Sorry for a late answer to an old question. But some answers suggest that the technique is too dangerous to be used; or that you should bend your fingers to allow safe crumble; or that there's no way to properly condition for use.
These answers assume that there's only one way the spearhand is to be used, which is that it is a power strike into the target.
Why assume that? A gentle backhand smack to the eyes can be enough distraction for the opponent to become off-balanced, lessening the impact of his strike. Surely if a gentle back-smack can do that, a gentle poke to the eyes - even a threat of a strike to the eyes - can do the same, yes?
These answers also assume that the tips of the fingers are what strikes the target.
Why assume that? Can't the palm of the spearhand be used to rub along the attacker's face? If meeting your opponent head-on, if your right hand is the spearhand, your left arm is crossed in an "L" shape in front of you. This is a common defensive movement: you're holding your opponent to you while you slide your hand up the chest, over the face, and beyond: this has the effect of bending his head backward. Isn't the shape of the spearhand the same?
Or are we talking about where the palm is vertical (facing left with a right-hand spearhand). Well, meeting your opponent from the side and issuing a similar strike has the effect of twisting the head sideways, snapping the head laterally, maybe breaking the neck, inducing vertigo, or applying a headlock.
I get it that we see these strikes as a power strike. After all, I break with fingertips. I'm above average with respect to fingertip strikes, given my constant practice for breaking. However, I would never use a fingertip strike as a power strike against an opponent. Rather, I would use it as a distracting movement, or to poke the eyes or throat - but not with full power. Doing that could cause injury to both of us, and, if he's got a friend who can help him, I'm going to be fighting his friend next - and without a good hand to do so.
We should never assume a technique's use based on its name. Giving a thing a name thus limits its use, and that is unfortunate because it makes it difficult for us to imagine more uses. To figure out what a technique's use is, you need to look at many things: what's the other hand doing? What's the stance you're in? What's the previous movement? What's the next movement?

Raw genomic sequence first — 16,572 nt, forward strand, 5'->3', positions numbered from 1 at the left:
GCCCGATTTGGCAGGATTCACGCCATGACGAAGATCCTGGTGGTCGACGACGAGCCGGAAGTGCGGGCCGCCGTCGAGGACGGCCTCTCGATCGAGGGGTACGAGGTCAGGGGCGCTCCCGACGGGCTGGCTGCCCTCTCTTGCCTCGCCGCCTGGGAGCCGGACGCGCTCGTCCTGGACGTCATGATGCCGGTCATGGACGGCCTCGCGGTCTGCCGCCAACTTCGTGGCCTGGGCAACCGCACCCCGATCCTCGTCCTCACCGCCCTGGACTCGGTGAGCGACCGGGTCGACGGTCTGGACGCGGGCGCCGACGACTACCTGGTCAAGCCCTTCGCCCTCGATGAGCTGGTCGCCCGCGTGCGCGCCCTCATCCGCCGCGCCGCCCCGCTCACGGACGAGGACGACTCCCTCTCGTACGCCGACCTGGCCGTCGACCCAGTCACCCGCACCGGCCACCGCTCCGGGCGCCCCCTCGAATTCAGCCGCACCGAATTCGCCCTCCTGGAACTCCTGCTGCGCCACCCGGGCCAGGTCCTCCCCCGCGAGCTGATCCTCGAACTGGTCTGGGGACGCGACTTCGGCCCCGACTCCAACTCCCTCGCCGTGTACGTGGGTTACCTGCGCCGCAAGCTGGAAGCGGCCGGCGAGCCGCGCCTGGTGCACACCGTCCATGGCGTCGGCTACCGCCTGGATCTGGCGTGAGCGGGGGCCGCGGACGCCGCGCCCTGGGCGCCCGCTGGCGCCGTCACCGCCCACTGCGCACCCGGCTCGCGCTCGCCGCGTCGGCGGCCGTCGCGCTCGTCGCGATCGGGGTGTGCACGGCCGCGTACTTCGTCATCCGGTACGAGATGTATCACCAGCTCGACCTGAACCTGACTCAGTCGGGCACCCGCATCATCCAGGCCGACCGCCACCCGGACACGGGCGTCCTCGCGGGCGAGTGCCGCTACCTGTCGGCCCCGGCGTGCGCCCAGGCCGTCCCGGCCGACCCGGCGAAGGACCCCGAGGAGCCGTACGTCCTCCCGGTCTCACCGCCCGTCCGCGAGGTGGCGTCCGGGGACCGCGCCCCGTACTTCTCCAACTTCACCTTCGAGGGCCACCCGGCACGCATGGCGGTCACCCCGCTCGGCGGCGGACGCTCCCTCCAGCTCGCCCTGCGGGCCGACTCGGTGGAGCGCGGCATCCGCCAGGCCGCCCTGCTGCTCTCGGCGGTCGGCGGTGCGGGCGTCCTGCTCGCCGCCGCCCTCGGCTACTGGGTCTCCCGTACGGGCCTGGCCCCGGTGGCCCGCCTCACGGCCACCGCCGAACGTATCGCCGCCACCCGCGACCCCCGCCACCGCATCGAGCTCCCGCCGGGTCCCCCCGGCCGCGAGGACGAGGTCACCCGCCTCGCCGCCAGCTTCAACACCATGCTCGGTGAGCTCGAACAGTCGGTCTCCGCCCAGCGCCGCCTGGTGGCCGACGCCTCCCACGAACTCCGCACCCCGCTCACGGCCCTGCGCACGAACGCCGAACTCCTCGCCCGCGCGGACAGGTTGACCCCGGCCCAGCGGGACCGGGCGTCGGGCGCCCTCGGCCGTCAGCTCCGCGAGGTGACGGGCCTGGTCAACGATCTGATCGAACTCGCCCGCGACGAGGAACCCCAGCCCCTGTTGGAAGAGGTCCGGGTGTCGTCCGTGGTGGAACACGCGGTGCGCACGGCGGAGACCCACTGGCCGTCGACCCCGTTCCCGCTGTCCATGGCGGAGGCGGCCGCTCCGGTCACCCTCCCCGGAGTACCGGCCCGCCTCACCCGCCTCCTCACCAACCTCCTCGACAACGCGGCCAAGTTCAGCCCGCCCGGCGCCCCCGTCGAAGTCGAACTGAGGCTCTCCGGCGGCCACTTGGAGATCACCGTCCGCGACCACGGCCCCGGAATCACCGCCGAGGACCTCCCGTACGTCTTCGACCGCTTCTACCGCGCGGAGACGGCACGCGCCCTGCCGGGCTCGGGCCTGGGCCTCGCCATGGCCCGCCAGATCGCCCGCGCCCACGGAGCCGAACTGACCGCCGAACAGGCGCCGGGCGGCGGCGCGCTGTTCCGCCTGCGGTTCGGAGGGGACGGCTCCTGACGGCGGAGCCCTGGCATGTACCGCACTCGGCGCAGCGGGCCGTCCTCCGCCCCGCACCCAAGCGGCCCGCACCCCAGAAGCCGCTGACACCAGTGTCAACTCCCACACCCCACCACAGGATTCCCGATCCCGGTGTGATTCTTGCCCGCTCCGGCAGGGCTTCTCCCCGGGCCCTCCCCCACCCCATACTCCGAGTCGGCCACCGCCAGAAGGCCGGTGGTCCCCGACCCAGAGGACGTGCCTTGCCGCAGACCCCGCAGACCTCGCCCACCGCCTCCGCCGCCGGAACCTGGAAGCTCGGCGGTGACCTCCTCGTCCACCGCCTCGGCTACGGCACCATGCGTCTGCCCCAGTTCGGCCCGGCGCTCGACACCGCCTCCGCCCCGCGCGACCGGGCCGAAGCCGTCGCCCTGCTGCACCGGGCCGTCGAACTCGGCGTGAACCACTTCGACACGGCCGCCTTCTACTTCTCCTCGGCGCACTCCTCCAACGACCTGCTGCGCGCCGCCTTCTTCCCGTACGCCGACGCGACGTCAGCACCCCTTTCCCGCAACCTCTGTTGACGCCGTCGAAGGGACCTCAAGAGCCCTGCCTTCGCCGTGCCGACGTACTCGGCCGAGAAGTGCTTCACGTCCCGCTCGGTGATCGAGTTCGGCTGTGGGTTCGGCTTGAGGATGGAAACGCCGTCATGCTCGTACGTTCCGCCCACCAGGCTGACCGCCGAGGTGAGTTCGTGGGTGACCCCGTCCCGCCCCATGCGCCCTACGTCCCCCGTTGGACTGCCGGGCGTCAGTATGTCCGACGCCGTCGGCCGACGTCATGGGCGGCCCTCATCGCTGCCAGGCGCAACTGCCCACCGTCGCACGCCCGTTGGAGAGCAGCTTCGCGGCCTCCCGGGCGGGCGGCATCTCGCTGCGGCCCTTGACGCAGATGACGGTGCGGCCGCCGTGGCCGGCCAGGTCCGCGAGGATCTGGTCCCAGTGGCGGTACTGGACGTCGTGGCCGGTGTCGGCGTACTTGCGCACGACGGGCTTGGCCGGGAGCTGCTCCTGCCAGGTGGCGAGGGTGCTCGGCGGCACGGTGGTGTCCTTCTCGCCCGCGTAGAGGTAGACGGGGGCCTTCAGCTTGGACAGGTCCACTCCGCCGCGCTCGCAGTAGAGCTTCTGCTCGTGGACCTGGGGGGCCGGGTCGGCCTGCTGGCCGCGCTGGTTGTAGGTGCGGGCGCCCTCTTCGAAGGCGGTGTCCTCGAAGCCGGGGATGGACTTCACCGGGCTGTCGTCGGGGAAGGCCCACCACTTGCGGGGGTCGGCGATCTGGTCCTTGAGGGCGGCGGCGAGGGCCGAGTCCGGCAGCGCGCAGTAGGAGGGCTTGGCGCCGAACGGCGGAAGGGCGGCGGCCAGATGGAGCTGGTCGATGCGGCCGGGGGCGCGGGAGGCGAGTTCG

Did you ever see a spearhand being applied WITHOUT the other hand's palm beneath the elbow? If you did, it's probably high - as if attacking the eyes with the finger tips, and the stance was probably a front stance. If it was very low, the palm was probably facing up and it's probably to grab at the groin or knee - but not attacking by the tips of fingers. (and most likely, you're in a back stance or cat stance). Ever wonder why?
Here's another use for a spearhand: it can be a throw.
In Kukkiwon Taekwondo, Taeguek Sa Jang (#4) (https://www.youtube.com/watch?v=zAauWkIZuqY), the first movement is a double knifehand block, then step into a spearhand. The key here is to figure out what the previous double knifehand was doing. If you were competently taught, you'd know you're not blocking anything. Because your hands are knifehands, and not fists, the assumption is that you are being grabbed. The outstretched hands keep your opponent off-balance; if he wriggles into a position most advantageous to him with maximum possibility to attack you, then, he'll jam himself up by having his hands (which are now grabbing you) useless; you step in with your forward hand (the forward part of the double-knife-hand) reach behind his back or head (that's the part that forms the palm down underneath the spearhand), and the rear hand of the double-knife-hand then moves forward over the shoulder, which throws him backward. In Aikido this technique is called "iriminage", and you can see superb examples with Sensei Christian Tissier on youtube (https://www.youtube.com/watch?v=D2EJEWrAxsQ). Hapkido has a very similar throw, in English we just called it a head throw, I don't remember the Korean name.
So there you have it: don't assume a technique's purpose based on it's name. Otherwise, you'll get completely flustered with "Swallow Poom" (which is the high-block/neck chop combo). ;-)
And a word of warning: if you have to condition to use a technique, what good is the technique when you can no longer condition for it? As you get older, the technique that once required conditioning is useless to you. And in many cases, conditioning can be damaging; osteoarthritis is common among people like me who condition for breaking. Yes, I'm paying dearly for it.
And what good is a technique if you are required to condition for it, but you never do condition for it? That's on your instructor, who should have told you that the spearhand need not be a power strike (unless you're breaking). In self-defense, a spearhand is just too dangerous for YOU to use as a power strike.
To answer your question, you ought to explore the many uses of a spear-hand. Don't assume you need full force behind it, such is not the intention. In my belief, a technique which requires such conditioning means to go down a path not intended for the technique. What will you do when you're older, or injured, or fatigued? Learn what a spear-hand really is, and then practice your technique for those cases. If you think hitting a sandbag will improve it, or condition you, then you don't know what it is for. Find a competent instructor who can give you drills, and help you as you practice.